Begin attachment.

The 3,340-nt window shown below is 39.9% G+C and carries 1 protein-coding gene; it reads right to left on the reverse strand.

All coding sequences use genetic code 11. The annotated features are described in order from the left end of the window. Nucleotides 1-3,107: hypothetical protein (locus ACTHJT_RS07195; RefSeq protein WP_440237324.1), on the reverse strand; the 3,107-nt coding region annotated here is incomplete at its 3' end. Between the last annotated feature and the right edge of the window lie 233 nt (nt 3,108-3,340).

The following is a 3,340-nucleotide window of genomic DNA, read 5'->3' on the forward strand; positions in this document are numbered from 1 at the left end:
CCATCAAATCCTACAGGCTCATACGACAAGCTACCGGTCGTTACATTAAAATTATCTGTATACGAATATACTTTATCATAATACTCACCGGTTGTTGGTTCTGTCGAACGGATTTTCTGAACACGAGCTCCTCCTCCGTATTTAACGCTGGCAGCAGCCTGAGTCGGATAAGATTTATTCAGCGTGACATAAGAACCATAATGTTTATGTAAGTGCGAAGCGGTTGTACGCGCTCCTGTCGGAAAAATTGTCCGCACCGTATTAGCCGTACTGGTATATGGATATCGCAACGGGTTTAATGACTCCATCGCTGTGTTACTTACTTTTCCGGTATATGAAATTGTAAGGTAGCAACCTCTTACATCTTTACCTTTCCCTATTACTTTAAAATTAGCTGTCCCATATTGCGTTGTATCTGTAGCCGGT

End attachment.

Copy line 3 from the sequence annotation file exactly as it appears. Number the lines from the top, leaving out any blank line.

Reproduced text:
The following is a 3,340-nucleotide window of genomic DNA, read 5'->3' on the forward strand; positions in this document are numbered from 1 at the left end: